Oklahoma State Senator Attends White House Conference to Discuss Veteran Issues; Honor Native American Veterans

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State Sen. Frank Simpson, Springer-14 (R)

OKLAHOMA CITY, OK – On Tuesday, State Sen. Frank Simpson attended a White House Conference to discuss issues facing today’s veterans as well as honor contemporary Native American veterans.  Simpson, a retired Navy veteran and Chairman of the State Senate Committee on Veterans and Military Affairs, was invited by the White House Office of Intergovernmental Affairs.

“This month, as we celebrate the brave men and women of our armed forces, both active and retired, I was honored to be invited to be a part of this important conversation and represent Oklahoma veterans,” said Simpson, Springer-14 (R).  “It was very encouraging to hear from agency heads what the Trump Administration is doing to support our veterans.  I am confident that President Trump is committed to making sure the needs of our veterans are being met.”

Attendees included tribal, state and federal officials, veterans and representatives of organizations that provide services to veterans. The Secretaries of Labor, Veterans Affairs, Commerce and Interior participated in a panel discussion to share what services their agencies are providing for veterans.  Among other topics, members discussed healthcare, housing, job training, entrepreneurialism and pathways to prosperity post-service.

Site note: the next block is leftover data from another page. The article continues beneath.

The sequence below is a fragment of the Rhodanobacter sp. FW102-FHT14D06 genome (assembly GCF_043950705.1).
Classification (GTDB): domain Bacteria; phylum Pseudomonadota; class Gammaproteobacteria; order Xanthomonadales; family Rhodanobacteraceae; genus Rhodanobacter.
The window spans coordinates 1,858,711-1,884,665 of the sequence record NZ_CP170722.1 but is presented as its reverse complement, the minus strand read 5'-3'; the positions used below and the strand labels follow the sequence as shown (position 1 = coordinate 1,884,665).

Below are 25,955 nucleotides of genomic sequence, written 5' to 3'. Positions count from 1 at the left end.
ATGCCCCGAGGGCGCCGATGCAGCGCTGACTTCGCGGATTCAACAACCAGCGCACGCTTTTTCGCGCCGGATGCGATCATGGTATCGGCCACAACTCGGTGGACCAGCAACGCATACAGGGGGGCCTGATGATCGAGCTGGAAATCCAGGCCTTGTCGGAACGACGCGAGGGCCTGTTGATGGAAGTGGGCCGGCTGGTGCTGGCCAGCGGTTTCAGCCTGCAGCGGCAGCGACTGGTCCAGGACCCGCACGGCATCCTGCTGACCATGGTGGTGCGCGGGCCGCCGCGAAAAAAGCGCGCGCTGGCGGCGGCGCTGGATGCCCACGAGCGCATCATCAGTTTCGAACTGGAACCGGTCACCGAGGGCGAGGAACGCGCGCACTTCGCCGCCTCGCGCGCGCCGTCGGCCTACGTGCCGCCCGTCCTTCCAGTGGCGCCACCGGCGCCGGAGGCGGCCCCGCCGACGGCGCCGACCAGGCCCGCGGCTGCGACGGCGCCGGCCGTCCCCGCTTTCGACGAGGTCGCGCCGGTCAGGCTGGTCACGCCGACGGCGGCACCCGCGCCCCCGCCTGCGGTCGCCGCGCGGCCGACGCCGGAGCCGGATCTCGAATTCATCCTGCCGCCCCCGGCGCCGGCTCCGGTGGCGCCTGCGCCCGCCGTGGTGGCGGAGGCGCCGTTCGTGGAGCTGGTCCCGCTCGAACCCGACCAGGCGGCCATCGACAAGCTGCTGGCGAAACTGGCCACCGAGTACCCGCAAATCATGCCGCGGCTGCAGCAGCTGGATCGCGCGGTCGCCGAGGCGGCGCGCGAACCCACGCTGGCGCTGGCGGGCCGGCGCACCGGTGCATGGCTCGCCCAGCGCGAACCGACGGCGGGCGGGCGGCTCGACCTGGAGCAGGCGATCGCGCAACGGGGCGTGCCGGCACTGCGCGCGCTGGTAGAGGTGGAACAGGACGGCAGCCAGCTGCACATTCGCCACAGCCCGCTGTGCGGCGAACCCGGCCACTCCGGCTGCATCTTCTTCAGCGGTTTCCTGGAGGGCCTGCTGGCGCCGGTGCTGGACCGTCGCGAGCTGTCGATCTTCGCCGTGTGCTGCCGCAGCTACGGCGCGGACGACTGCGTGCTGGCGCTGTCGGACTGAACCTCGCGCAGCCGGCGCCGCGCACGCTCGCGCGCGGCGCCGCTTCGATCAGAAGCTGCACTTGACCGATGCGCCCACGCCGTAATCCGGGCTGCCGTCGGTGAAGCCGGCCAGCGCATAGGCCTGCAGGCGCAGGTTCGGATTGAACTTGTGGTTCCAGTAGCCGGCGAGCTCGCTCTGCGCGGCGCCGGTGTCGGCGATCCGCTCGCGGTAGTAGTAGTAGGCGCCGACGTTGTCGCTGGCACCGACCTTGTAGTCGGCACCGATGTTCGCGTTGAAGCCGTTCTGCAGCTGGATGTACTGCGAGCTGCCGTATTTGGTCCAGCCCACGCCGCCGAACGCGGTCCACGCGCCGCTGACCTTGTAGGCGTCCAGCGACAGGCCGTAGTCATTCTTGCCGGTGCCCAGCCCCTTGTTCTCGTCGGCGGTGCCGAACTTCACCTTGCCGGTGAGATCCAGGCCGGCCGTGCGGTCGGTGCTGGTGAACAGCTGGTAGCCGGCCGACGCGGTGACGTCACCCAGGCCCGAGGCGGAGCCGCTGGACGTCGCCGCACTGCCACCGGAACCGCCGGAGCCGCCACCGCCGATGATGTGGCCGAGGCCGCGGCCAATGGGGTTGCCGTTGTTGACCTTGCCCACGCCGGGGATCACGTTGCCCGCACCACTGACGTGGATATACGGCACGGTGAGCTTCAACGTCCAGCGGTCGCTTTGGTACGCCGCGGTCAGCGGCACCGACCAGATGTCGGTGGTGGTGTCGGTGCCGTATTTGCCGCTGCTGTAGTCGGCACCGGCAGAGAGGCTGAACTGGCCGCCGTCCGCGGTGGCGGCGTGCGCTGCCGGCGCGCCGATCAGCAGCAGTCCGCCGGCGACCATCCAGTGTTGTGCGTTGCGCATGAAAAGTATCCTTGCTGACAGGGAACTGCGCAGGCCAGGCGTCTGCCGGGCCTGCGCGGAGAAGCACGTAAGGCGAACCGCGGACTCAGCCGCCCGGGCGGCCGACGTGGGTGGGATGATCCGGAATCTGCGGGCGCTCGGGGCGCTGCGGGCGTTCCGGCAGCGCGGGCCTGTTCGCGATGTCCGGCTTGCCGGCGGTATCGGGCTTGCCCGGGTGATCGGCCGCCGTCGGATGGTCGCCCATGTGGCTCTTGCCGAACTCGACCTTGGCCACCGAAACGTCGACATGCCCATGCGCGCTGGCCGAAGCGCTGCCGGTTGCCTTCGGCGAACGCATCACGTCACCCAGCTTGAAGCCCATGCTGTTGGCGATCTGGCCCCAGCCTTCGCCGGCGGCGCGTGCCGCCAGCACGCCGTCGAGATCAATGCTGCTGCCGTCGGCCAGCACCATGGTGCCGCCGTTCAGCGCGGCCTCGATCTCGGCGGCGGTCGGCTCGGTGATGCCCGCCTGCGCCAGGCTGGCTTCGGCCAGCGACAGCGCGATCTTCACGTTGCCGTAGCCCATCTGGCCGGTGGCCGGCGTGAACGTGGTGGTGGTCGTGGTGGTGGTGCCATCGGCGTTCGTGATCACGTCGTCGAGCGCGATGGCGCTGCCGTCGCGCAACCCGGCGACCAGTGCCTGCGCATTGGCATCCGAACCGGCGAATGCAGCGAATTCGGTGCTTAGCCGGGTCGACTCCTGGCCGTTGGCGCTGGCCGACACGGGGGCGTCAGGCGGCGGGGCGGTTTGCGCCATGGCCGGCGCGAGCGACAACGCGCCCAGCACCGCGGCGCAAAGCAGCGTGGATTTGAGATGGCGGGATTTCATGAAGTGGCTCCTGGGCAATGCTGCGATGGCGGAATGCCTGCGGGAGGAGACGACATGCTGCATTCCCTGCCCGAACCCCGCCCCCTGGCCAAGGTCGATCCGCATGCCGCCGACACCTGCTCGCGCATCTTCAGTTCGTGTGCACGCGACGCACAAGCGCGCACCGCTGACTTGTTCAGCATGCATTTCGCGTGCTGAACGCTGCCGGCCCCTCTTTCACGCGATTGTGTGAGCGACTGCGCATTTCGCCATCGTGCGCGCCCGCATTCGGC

The Secretary of Labor said that veteran unemployment is just over three percent, which is below the national average, and unemployment among younger veterans is less than two percent.

The Veterans Administration (VA) and U.S. Department of Health and Human Services (HHS) are working together to expand services to prevent veteran suicide.  Currently, 22 veterans take their lives each day.  One of their priorities is implementing a more effective national hotline to ensure that every caller is immediately put in contact with a professional that can help them.

The administration is working to evaluate and improve crucial transitional services for those who are leaving active duty and returning to civilian life. 

Speakers mentioned that better cooperation is needed among the states to ease professional licensing and permitting requirements to make finding meaningful employment easier for military spouses. They pointed out that too often military spouses’ professional qualifications are not recognized in other states making it difficult to obtain employment.

Oklahoma recently surpassed California as having the highest veteran population per capita.  One percent of the U.S. population has served in the armed forces whereas ten percent of Oklahomans have served.

The conference also honored those Native American veterans who have served in U.S. conflicts and operations post-9/11.  Simpson noted that 30 percent of Native Americans in Oklahoma have served in the military.

“Native American veterans have a strong legacy in our military, and it’s important that we ensure theirs and all members’ service is honored by continuing to support them when their work is done. This was a productive discussion that I feel will be greatly beneficial to our veterans, especially Native American service members, many of whom live in Oklahoma,” said Simpson.

During World War I, more than 10,000 Native Americans volunteered to serve in the U.S. military even though they were not considered citizens.  As many as 25,000 Native Americans volunteered to serve in WWII.

Vice President Mike Pence spoke at the conference sharing his father’s experience in Korea with the 45th and the challenges he faced after returning to civilian life.  He announced that during a recent cabinet meeting President Trump charged every cabinet secretary with ensuring their agency was meeting all the needs of the veterans they serve.

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